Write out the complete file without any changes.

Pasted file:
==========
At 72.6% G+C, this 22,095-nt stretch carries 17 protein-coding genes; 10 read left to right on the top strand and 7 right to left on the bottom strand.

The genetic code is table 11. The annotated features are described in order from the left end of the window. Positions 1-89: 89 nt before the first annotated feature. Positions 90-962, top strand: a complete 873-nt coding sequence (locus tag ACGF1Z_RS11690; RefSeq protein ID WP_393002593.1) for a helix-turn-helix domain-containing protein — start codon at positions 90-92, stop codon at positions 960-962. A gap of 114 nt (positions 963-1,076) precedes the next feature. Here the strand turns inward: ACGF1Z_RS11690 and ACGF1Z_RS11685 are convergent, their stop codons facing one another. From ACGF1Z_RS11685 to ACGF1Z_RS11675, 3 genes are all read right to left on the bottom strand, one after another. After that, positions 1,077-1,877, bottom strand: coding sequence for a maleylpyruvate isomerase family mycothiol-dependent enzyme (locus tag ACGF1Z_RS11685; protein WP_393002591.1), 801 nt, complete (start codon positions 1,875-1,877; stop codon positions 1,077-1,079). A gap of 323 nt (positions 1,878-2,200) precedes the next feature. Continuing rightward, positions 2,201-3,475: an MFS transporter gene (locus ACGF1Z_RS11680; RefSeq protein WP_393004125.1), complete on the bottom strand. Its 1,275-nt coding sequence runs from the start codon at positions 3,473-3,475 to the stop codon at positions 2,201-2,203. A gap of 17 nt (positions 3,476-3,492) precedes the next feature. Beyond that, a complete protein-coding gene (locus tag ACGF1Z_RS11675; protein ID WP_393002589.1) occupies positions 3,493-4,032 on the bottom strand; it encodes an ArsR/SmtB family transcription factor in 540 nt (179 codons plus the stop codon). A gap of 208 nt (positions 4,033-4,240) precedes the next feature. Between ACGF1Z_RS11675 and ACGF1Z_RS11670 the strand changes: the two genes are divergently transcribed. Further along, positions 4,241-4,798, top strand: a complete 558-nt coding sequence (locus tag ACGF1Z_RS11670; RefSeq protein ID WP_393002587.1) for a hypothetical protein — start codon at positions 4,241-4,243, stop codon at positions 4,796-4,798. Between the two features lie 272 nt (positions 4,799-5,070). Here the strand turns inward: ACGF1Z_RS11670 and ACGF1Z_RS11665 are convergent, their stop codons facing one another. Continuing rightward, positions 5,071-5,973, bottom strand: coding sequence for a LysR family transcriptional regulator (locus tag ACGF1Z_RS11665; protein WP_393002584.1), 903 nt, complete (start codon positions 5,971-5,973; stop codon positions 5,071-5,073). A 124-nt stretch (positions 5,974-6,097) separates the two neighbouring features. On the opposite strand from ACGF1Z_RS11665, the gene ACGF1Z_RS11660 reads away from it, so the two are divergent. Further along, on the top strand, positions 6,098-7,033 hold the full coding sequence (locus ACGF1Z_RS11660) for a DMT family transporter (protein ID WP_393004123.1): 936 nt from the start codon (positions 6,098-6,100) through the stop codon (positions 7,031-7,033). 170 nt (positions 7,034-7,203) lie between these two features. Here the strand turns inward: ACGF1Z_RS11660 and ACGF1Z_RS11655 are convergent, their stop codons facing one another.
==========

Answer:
At 72.6% G+C, this 22,095-nt stretch carries 17 protein-coding genes; 10 read left to right on the top strand and 7 right to left on the bottom strand.

The genetic code is table 11. The annotated features are described in order from the left end of the window. Positions 1-89: 89 nt before the first annotated feature. Positions 90-962, top strand: a complete 873-nt coding sequence (locus tag ACGF1Z_RS11690; RefSeq protein ID WP_393002593.1) for a helix-turn-helix domain-containing protein — start codon at positions 90-92, stop codon at positions 960-962. A gap of 114 nt (positions 963-1,076) precedes the next feature. Here the strand turns inward: ACGF1Z_RS11690 and ACGF1Z_RS11685 are convergent, their stop codons facing one another. From ACGF1Z_RS11685 to ACGF1Z_RS11675, 3 genes are all read right to left on the bottom strand, one after another. After that, positions 1,077-1,877, bottom strand: coding sequence for a maleylpyruvate isomerase family mycothiol-dependent enzyme (locus tag ACGF1Z_RS11685; protein WP_393002591.1), 801 nt, complete (start codon positions 1,875-1,877; stop codon positions 1,077-1,079). A gap of 323 nt (positions 1,878-2,200) precedes the next feature. Continuing rightward, positions 2,201-3,475: an MFS transporter gene (locus ACGF1Z_RS11680; RefSeq protein WP_393004125.1), complete on the bottom strand. Its 1,275-nt coding sequence runs from the start codon at positions 3,473-3,475 to the stop codon at positions 2,201-2,203. A gap of 17 nt (positions 3,476-3,492) precedes the next feature. Beyond that, a complete protein-coding gene (locus tag ACGF1Z_RS11675; protein ID WP_393002589.1) occupies positions 3,493-4,032 on the bottom strand; it encodes an ArsR/SmtB family transcription factor in 540 nt (179 codons plus the stop codon). A gap of 208 nt (positions 4,033-4,240) precedes the next feature. Between ACGF1Z_RS11675 and ACGF1Z_RS11670 the strand changes: the two genes are divergently transcribed. Further along, positions 4,241-4,798, top strand: a complete 558-nt coding sequence (locus tag ACGF1Z_RS11670; RefSeq protein ID WP_393002587.1) for a hypothetical protein — start codon at positions 4,241-4,243, stop codon at positions 4,796-4,798. Between the two features lie 272 nt (positions 4,799-5,070). Here the strand turns inward: ACGF1Z_RS11670 and ACGF1Z_RS11665 are convergent, their stop codons facing one another. Continuing rightward, positions 5,071-5,973, bottom strand: coding sequence for a LysR family transcriptional regulator (locus tag ACGF1Z_RS11665; protein WP_393002584.1), 903 nt, complete (start codon positions 5,971-5,973; stop codon positions 5,071-5,073). A 124-nt stretch (positions 5,974-6,097) separates the two neighbouring features. On the opposite strand from ACGF1Z_RS11665, the gene ACGF1Z_RS11660 reads away from it, so the two are divergent. Further along, on the top strand, positions 6,098-7,033 hold the full coding sequence (locus ACGF1Z_RS11660) for a DMT family transporter (protein ID WP_393004123.1): 936 nt from the start codon (positions 6,098-6,100) through the stop codon (positions 7,031-7,033). 170 nt (positions 7,034-7,203) lie between these two features. Here the strand turns inward: ACGF1Z_RS11660 and ACGF1Z_RS11655 are convergent, their stop codons facing one another.